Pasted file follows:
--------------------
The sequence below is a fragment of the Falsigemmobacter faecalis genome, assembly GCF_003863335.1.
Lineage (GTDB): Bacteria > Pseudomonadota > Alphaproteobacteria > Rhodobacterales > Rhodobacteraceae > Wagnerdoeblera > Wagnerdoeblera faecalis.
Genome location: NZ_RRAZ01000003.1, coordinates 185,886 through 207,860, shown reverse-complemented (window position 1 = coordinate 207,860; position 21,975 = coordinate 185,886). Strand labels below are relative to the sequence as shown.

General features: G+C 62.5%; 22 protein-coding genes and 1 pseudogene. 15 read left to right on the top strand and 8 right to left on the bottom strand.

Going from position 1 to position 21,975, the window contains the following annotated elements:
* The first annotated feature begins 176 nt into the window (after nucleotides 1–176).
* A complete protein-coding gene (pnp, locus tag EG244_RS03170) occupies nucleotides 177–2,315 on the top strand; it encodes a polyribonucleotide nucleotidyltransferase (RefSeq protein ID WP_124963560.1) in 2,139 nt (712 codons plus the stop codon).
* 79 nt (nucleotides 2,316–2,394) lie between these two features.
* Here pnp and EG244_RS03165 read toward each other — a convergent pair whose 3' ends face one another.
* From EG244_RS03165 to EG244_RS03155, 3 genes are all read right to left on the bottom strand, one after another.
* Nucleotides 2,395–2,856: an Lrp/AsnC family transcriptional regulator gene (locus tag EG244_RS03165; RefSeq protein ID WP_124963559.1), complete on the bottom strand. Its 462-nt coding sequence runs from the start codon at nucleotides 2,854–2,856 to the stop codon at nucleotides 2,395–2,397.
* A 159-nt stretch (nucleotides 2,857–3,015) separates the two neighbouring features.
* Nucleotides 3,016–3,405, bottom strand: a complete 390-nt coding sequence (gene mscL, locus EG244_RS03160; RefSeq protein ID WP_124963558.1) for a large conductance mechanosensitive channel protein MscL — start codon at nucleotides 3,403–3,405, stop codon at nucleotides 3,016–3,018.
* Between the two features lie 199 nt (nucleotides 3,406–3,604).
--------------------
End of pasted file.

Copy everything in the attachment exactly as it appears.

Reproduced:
The sequence below is a fragment of the Falsigemmobacter faecalis genome, assembly GCF_003863335.1.
Lineage (GTDB): Bacteria > Pseudomonadota > Alphaproteobacteria > Rhodobacterales > Rhodobacteraceae > Wagnerdoeblera > Wagnerdoeblera faecalis.
Genome location: NZ_RRAZ01000003.1, coordinates 185,886 through 207,860, shown reverse-complemented (window position 1 = coordinate 207,860; position 21,975 = coordinate 185,886). Strand labels below are relative to the sequence as shown.

General features: G+C 62.5%; 22 protein-coding genes and 1 pseudogene. 15 read left to right on the top strand and 8 right to left on the bottom strand.

Going from position 1 to position 21,975, the window contains the following annotated elements:
* The first annotated feature begins 176 nt into the window (after nucleotides 1–176).
* A complete protein-coding gene (pnp, locus tag EG244_RS03170) occupies nucleotides 177–2,315 on the top strand; it encodes a polyribonucleotide nucleotidyltransferase (RefSeq protein ID WP_124963560.1) in 2,139 nt (712 codons plus the stop codon).
* 79 nt (nucleotides 2,316–2,394) lie between these two features.
* Here pnp and EG244_RS03165 read toward each other — a convergent pair whose 3' ends face one another.
* From EG244_RS03165 to EG244_RS03155, 3 genes are all read right to left on the bottom strand, one after another.
* Nucleotides 2,395–2,856: an Lrp/AsnC family transcriptional regulator gene (locus tag EG244_RS03165; RefSeq protein ID WP_124963559.1), complete on the bottom strand. Its 462-nt coding sequence runs from the start codon at nucleotides 2,854–2,856 to the stop codon at nucleotides 2,395–2,397.
* A 159-nt stretch (nucleotides 2,857–3,015) separates the two neighbouring features.
* Nucleotides 3,016–3,405, bottom strand: a complete 390-nt coding sequence (gene mscL, locus EG244_RS03160; RefSeq protein ID WP_124963558.1) for a large conductance mechanosensitive channel protein MscL — start codon at nucleotides 3,403–3,405, stop codon at nucleotides 3,016–3,018.
* Between the two features lie 199 nt (nucleotides 3,406–3,604).